MINOT, N.D. — Let's do some math.

The fall 2019 enrollment number for full-time equivalent students in North Dakota's public K-12 schools was 110,797.

All of those kids are North Dakota residents.

The fall 2019 enrollment for North Dakota's public institutions of higher education was 35,353 full-time equivalent students.

Nearly half of them, something like 45%, are from other states.

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In the spring, Congress appropriated to North Dakota a sum of $1.25 billion as a part of the CARES Act funding to help with the response to the COVID-19 pandemic.

The state Emergency Commission (read: the executive branch) appropriated that money while state lawmakers refused to do their jobs and convene in a special session.

The result, as it pertains to the policy area of education, was North Dakota's universities taking home nearly $62 million while the K-12 schools got a relatively paltry $36 million.

If we break that down per student, the K-12 schools received less than $325 per student (based on the 2019 enrollment numbers).

The universities got nearly $1,750.

That's more than five times what the K-12 schools got, per-student.

That seems like an odd priority. The pandemic is a challenge for everyone, and I don't begrudge the universities some additional funding to help meet it, but what the K-12 schools are facing is both broader in scope and of greater importance.

They have more students, for one thing, and K-12 education is compulsory. It is the law.

Higher education, while important, is optional. A twenty-something missing a semester, or even a whole year, of education, can more easily adapt to that regrettable circumstance than a third-grader can.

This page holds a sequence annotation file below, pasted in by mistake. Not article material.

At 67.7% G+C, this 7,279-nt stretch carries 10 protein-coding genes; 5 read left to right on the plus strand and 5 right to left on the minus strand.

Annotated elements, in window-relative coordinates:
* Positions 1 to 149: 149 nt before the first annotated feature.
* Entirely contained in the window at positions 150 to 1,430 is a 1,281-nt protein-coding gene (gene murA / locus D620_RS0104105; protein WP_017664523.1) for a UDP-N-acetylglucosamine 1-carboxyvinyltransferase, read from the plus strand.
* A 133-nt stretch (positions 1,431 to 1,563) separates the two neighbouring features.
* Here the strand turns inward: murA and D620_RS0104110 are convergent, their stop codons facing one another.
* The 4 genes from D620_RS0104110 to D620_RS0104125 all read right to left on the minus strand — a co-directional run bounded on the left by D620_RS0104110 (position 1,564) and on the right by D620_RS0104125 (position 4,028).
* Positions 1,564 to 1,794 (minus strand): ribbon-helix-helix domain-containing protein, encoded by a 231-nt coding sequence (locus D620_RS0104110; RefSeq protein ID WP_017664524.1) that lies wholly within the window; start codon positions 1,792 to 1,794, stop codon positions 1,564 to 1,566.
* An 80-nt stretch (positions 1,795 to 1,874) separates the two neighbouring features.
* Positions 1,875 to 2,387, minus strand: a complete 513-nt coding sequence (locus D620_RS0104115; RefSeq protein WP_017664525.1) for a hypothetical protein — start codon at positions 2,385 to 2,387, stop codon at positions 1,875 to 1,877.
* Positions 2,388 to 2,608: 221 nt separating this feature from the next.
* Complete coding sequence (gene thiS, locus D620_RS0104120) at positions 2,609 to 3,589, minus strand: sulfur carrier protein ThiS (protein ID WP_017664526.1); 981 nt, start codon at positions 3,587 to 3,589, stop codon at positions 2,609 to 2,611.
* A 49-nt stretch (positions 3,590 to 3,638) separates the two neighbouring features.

Also, if the third-grader isn't in school, their parents must arrange for child care. If the K-12 schools can't stay open, that becomes the genesis of a social and economic chain reaction with exactly zero positives.

Which is another point worth noting. K-12 students are children. College students are adults. One of these groups can more easily adapt to disruptions than the other.

There are negative consequences for college students who can't attend class, too. They're just not nearly so dire.

To illustrate how absurd these funding decisions are, let's look at two anecdotes from the data.

The University of North Dakota in Grand Forks had a fall 2019 full-time equivalent enrollment number of 11,164. They received over $20.4 million in CARES Act funding.

The Bismarck Public School System, just one of North Dakota's 244 school districts, got only $2.33 million for 13,329 students.

Where is the sense in that?

This falls, the K-12 schools have become the front lines of the pandemic. Many of the state's districts have taken extraordinary steps to combat the spread of COVID-19 in and around their facilities (they could have also canceled sports this year, as a precaution to help keep classrooms open, but that's a different sort of column).

Why didn't the appropriation of CARES Act dollars reflect that reality?

I suspect it's the same reason why, at the heights of the oil boom when the state was awash in tax revenues, the North Dakota University System saw a 53% spike in their funding despite flat enrollment, something I pointed out in my weekend column.

The universities have outsized political clout in our state. They have lobbyists and highly paid administrators, not to mention large networks of sports fans and alumni, who are effective when it comes to levering money out of the state treasury.

So effective, in fact, it often perverts our state's priorities even when it comes to something as fundamentally important as K-12 education.

To comment on this article, visit www.sayanythingblog.com

Rob Port, founder of SayAnythingBlog.com, is a Forum Communications commentator. Reach him on Twitter at @robport or via email at rport@forumcomm.com.